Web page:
Mortgage balances fell 1.3% in the July-September period, according to data from the Federal Reserve Bank of New York, while overall household debt shrank by 0.6%.
Such reduction of debt - deleveraging in economist-speak - has over the past couple of years dampened consumer spending, which accounts for 70% of the economy. But as consumers make headway on their obligations, they have more money to spend on things other than paying down debt.
"I think it's a positive sign," Mark Zandi, chief economist at Moody's Analytics (NYSE: MCO), told The Wall Street Journal. "It means households are getting their financial house in order and that their heavy debt loads are much less weighty than they were."
In fact, consumers are so eager to get back to spending again that debt other than mortgage balances actually increased slightly, and credit card inquiries were up for the second straight quarter.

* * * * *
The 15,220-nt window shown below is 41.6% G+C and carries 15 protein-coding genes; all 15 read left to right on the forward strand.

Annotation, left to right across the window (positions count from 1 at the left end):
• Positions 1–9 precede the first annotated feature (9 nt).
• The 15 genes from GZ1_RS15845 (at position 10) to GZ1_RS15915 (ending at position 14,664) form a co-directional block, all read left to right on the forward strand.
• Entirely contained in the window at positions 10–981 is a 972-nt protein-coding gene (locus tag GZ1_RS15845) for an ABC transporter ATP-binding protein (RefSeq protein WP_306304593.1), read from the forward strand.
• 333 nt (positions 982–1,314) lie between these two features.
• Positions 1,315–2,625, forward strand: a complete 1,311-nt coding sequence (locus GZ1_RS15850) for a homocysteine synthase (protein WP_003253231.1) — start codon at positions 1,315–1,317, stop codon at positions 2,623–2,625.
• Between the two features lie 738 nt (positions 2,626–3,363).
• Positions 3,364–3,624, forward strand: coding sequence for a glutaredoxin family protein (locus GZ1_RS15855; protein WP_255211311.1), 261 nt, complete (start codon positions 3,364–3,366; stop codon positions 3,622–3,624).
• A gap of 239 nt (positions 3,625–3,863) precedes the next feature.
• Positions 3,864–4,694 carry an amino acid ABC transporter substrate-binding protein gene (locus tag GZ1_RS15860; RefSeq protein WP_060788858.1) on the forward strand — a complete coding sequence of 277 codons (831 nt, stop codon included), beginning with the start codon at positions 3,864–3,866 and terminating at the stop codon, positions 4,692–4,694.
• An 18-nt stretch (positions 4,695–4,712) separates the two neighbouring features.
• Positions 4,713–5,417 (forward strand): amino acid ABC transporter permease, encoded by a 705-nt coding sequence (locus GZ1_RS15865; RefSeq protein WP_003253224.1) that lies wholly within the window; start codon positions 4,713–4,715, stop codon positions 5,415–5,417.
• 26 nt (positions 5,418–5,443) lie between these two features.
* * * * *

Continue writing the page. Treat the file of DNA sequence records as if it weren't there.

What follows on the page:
"There is a silver lining in all of this," Anthony Karydakis, chief economist at Commerzbank AG (PINK: CRZBY) in New York, told Reuters. "Slowly but steadily, consumers are exploring more normal ways of returning to a more normal pattern when it comes to borrowing habits."
Confidence UpAn unexpected spike in the Conference Board's November consumer confidence report released on Tuesday is another sign that people are more willing to open their wallets.
The measure rose from 40.9 in October to 56 - its steepest increase since 2003. Economists had forecast a rise only to the mid-40s. Until the November reversal, the consumer confidence index had declined steadily since February.
Of course, the index is still far below 90, a level that indicates a normal, healthy economy. But at least it's finally heading up.
"This is a huge rise in consumer confidence. It gets us back to second-quarter levels and further underscores the dramatic move that we've seen in consumer spending," Lindsey Piegza, economist at FTN Financial, told Reuters.